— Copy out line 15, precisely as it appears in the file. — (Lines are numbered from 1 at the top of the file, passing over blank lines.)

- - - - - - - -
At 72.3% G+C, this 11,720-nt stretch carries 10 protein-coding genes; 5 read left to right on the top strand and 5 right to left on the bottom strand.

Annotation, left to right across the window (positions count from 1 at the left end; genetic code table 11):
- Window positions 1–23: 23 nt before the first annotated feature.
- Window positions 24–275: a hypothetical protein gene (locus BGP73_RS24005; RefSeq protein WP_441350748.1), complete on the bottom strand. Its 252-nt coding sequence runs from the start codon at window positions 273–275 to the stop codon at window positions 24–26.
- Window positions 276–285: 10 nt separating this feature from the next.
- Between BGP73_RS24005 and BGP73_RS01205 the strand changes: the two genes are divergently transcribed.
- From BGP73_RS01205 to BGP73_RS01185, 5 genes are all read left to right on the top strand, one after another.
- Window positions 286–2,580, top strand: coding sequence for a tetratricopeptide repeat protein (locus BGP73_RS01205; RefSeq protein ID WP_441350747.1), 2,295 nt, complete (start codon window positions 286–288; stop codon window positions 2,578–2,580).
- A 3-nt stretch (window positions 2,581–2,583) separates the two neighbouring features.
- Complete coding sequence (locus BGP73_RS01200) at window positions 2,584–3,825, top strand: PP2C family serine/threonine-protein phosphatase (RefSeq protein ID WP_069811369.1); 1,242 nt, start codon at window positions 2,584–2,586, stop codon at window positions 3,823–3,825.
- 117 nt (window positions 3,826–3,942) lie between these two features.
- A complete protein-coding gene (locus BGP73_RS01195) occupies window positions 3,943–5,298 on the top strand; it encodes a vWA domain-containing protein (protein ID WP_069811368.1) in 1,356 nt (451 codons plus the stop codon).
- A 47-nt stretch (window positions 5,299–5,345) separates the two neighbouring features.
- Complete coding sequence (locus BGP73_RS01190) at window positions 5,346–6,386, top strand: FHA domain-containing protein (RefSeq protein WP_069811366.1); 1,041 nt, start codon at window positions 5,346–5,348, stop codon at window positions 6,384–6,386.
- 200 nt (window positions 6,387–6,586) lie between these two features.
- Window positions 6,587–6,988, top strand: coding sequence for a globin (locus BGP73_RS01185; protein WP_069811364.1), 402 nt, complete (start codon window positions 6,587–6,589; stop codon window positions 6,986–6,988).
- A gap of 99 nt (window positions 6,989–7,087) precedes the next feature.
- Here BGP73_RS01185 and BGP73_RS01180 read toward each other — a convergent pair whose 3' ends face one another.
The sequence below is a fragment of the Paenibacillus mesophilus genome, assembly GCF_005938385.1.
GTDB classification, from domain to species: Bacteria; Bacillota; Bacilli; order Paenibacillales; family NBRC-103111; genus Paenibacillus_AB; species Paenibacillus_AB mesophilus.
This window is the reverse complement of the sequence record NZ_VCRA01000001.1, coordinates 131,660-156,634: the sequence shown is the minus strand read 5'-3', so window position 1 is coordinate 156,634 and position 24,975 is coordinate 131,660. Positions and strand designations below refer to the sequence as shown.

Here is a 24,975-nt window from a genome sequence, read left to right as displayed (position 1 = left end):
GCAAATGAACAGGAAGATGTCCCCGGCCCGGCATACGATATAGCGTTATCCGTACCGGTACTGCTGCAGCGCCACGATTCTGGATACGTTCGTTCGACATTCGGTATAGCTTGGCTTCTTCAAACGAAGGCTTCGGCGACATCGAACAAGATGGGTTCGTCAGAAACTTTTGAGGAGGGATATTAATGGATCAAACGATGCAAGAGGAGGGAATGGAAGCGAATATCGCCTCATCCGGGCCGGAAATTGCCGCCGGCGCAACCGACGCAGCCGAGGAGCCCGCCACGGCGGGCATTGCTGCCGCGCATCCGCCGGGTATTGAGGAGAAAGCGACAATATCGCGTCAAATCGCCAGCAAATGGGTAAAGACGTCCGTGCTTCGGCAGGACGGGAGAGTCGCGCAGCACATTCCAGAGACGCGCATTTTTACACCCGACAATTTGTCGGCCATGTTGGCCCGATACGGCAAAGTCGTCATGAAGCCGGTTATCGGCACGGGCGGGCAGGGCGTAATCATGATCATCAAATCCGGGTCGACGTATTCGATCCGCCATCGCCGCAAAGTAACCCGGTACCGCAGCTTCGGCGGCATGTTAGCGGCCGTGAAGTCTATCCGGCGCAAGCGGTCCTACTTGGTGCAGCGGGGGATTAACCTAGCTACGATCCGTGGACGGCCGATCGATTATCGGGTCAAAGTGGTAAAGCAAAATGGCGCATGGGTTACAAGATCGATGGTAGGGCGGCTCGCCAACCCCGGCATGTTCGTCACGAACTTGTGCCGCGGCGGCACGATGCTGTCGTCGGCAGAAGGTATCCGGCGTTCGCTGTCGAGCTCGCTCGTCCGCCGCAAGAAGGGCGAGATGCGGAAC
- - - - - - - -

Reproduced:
- 200 nt (window positions 6,387–6,586) lie between these two features.